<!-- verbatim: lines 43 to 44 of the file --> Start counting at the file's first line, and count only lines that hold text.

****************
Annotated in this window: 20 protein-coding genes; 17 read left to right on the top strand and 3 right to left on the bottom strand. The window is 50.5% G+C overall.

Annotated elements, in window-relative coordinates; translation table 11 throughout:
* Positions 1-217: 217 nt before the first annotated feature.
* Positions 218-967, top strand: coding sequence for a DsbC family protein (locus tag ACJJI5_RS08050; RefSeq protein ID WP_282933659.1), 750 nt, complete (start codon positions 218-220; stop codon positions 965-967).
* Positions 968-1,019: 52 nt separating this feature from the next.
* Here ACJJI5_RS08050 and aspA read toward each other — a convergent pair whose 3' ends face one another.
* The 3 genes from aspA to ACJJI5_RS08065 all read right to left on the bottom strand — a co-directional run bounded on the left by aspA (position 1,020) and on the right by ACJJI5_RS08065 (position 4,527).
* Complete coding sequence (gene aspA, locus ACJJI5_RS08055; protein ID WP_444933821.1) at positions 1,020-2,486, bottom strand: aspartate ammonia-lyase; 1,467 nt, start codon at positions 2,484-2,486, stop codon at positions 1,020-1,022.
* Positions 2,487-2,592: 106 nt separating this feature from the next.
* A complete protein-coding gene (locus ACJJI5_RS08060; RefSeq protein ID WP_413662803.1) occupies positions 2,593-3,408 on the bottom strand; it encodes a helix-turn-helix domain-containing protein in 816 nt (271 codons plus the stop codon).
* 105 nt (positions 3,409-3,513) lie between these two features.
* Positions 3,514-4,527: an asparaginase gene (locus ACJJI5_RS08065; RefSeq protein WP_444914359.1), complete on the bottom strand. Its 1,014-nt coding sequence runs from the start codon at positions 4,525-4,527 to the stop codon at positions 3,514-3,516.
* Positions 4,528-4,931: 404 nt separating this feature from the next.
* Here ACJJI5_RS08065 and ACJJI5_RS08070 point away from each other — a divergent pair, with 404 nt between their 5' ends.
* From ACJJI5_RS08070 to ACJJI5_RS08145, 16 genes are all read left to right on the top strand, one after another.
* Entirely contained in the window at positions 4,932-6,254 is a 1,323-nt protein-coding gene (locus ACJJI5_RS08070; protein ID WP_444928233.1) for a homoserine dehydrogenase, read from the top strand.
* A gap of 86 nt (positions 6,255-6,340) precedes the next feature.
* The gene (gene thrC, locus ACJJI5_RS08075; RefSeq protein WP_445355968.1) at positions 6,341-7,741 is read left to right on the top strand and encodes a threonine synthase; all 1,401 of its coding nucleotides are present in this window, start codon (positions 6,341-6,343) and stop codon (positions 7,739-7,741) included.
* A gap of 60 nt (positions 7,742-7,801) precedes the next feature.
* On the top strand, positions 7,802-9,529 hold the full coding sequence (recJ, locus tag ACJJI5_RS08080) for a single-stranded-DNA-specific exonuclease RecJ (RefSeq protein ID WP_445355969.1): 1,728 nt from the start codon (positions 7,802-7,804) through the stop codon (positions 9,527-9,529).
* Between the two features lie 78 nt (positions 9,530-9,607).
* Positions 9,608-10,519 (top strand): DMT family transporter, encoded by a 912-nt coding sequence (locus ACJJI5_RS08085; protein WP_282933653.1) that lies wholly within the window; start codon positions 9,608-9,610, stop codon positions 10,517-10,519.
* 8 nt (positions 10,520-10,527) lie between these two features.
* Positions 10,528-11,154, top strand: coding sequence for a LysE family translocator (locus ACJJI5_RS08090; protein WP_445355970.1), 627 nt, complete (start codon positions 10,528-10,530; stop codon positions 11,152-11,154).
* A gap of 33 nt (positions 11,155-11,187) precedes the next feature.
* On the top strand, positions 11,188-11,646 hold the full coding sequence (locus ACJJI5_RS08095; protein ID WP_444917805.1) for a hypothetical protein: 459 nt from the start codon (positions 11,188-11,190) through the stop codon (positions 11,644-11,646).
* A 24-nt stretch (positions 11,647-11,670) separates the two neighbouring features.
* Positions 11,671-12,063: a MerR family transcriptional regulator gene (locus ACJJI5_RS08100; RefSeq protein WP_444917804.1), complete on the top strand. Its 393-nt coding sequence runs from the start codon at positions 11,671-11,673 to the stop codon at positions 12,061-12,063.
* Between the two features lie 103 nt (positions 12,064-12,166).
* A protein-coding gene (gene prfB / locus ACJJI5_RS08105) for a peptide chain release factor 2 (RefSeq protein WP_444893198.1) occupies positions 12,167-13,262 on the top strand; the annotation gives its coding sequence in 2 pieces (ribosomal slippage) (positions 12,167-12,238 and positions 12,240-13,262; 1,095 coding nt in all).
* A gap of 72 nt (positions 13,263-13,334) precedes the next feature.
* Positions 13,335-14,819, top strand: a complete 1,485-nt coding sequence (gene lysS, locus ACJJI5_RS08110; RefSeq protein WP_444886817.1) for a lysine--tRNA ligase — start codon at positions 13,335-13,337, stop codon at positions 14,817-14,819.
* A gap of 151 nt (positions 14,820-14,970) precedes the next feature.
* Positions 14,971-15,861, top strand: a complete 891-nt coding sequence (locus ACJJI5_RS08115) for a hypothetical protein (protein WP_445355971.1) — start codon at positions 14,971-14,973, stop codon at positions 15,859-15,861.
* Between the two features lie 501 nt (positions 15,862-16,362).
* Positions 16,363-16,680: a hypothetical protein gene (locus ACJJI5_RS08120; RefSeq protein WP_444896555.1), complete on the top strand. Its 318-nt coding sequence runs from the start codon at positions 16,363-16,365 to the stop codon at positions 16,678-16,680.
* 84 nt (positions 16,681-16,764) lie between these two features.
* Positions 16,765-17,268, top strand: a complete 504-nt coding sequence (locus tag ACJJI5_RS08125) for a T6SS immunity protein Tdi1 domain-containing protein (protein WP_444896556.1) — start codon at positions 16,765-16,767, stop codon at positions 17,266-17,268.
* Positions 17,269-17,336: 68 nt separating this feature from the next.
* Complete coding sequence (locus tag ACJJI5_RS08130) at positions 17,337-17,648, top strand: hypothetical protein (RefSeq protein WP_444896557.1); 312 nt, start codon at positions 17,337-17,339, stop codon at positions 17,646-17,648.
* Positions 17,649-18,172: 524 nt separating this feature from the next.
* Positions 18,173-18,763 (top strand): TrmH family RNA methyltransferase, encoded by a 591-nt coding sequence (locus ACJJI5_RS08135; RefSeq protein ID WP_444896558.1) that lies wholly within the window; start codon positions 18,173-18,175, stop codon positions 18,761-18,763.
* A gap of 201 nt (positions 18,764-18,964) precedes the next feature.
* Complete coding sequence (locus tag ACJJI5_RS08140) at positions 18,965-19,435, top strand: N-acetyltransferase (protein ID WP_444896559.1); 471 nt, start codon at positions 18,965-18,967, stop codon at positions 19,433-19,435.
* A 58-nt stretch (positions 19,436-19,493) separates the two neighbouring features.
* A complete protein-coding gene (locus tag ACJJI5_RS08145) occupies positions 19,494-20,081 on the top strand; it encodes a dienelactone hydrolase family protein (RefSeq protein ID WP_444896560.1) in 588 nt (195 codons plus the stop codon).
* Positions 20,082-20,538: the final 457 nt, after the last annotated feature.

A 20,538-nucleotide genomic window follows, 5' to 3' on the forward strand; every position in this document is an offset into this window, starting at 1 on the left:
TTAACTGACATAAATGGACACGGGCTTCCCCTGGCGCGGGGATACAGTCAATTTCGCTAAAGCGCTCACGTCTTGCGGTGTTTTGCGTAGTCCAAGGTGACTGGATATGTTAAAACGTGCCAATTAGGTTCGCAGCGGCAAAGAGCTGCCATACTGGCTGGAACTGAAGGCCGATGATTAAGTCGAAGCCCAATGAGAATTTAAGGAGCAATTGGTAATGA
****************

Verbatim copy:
* A gap of 201 nt (positions 18,764-18,964) precedes the next feature.
* Complete coding sequence (locus tag ACJJI5_RS08140) at positions 18,965-19,435, top strand: N-acetyltransferase (protein ID WP_444896559.1); 471 nt, start codon at positions 18,965-18,967, stop codon at positions 19,433-19,435.